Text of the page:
Charles Street Church in Baltimore, Maryland

Charles Street Church in Baltimore, MarylandPhoto by: Jacqueline Munoz (Stock Exxchange)

Hello, and thanks for joining us today at the Disabled Travelers blog. By now, Spring has sprung pretty much wherever you are, and I for one am thankful for it. In this visit, we’ll be exploring access guides and vital info for handicapped travelers in the wonderful city of Baltimore, Maryland. Only a short journey from Washington D.C., Baltimore is famous for its Inner Harbor area and also boasts a great array of museums, concert halls, and other cultural staples to choose from. It also has a lively seaside atmosphere that offers world-class marinas and aquariums.

Whether you’re coming in from D.C. or flying in directly, you’ll want to know about Baltimore-Washington International Airport. There’s a good third-party source here, and the official accessibility page is here. Disability services include lift-equipped buses and public telephones set up to serve the deaf and hard-of-hearing. Once you’re out and about, the Maryland Transit Administration operates the local light rail service and is also involved with buses, trains, and subways. There’s a wide range of services for disabled riders, and that page also links you to vehicle-specific accessibility info throughout the transit system.

The real draw for travelers in Baltimore is the Inner Harbor. This is where many of the greatest restaurants, hotels, and attractions are found; but don’t think it’s “just” for tourists, as the locals are in on the act too. For an idea of what’s in store, just glance over the Inner Harbor page at Visit Baltimore. Dinner cruises through the harbor are popular. For wheelchair accessible cruise ships, check out the Inner Harbor Spirit. The Spirit is one of the best-known ships in the Inner Harbor, but any local hotel concierge can help you find out if a vessel is suitable for you.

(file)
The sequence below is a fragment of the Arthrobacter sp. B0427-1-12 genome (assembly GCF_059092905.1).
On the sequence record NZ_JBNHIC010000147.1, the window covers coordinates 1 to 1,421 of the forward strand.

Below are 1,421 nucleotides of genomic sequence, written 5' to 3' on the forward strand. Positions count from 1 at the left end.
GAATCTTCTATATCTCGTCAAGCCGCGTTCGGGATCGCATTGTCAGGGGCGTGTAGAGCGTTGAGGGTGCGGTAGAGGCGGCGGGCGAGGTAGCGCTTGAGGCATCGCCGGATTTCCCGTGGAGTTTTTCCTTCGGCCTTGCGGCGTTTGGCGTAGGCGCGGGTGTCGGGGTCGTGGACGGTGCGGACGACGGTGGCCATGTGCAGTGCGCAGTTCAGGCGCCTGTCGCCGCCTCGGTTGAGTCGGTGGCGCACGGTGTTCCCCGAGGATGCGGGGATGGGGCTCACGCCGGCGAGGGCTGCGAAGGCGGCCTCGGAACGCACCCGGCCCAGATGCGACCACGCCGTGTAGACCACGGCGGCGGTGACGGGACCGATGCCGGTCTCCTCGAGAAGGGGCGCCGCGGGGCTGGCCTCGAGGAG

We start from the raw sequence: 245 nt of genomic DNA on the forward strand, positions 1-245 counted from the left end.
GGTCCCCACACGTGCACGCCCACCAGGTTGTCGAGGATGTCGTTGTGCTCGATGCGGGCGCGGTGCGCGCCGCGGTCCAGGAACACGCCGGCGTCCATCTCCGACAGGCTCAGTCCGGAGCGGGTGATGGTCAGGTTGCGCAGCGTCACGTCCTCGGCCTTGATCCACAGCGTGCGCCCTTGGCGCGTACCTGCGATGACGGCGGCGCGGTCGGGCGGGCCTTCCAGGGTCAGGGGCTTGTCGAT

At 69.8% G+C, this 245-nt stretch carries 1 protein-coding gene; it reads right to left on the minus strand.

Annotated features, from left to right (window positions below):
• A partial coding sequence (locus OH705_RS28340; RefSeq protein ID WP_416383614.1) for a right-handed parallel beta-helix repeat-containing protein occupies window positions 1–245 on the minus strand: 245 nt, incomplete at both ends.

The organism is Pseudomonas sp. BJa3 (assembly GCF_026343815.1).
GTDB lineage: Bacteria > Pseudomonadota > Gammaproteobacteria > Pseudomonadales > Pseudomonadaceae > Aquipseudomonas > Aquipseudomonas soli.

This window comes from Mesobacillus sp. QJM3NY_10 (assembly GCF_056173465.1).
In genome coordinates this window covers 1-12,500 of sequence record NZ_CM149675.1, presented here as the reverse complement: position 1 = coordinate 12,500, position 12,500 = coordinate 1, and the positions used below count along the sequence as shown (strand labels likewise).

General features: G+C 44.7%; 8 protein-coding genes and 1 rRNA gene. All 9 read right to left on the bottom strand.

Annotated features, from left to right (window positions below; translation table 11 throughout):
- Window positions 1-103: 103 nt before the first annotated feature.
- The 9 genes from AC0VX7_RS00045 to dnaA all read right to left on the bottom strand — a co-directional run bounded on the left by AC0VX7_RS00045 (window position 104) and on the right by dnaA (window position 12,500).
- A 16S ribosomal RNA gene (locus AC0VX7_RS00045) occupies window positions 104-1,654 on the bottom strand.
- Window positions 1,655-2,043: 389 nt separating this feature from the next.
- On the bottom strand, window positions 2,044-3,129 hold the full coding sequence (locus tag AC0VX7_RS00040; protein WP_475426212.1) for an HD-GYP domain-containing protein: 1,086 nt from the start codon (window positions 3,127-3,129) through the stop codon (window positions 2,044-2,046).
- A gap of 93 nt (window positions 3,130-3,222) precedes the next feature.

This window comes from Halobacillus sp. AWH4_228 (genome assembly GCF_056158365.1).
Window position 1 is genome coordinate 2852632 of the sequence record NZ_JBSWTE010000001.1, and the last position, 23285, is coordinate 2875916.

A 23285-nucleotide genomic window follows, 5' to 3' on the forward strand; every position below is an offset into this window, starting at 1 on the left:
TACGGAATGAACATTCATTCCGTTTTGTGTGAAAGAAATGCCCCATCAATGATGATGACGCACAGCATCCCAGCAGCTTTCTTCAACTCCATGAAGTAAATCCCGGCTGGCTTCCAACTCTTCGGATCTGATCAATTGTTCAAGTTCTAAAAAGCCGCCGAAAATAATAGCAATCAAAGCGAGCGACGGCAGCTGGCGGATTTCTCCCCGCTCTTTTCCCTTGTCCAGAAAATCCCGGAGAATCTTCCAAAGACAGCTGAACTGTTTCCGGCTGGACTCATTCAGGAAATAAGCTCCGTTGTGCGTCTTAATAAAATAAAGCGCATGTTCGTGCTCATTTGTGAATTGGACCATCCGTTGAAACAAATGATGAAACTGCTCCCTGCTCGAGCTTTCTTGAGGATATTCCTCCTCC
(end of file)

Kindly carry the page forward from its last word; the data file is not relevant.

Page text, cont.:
The National Aquarium in Baltimore is one of the most wheelchair accessible, handicap-friendly attractions we’ve seen at Disabled Travelers. It does get extremely crowded, particularly on the weekend, so you might want to plan to visit early (it typically opens at 9 a.m.) but once you’ve mastered this little inconvenience, you’ll find the grounds and exhibits easy to navigate and enjoy. The Aquarium offers a full access guide and map as well as a brief overview. There are services for those with vision impairments, deaf guests, and visitors requiring mobility impaired access. This even includes specially trained tour guides and plenty of features like extensive Braille, assistive listening devices available on request, and much more.

Looking for high culture? Baltimore won’t disappoint you here either. The Baltimore Museum of Art is one of the region’s top institutions and has an amazing collection of paintings, sculptures, and other fine works dating from the 19th century to today. Like the National Aquarium, BMA welcomes its handicapped guests and offers assistive listening devices, ASL interpreters, sculpture touch tours; basically, any option you can think of to help you get the most of your day. The museum and its gardens are fully accessible to wheelchairs and have roll-in restroom facilities on the first floor.

If you’re willing to use mass transit, then basing yourself in Baltimore is a good way to stay out of the crowded, and sometimes less friendly, D.C. area. There are plenty of wheelchair accessible hotels in the Inner Harbor and throughout the city. If you love the waterfront, you’re sure to enjoy the Admiral Fell Inn Hotel. There’s also the Hilton Garden Inn, the Baltimore Hyatt Regency offering 28 accessible rooms, and Days Inn Baltimore, among many others.

Hope you enjoyed the Baltimore tour! Stay tuned for more in the DC area and beyond; and, as we always do, adventure on!


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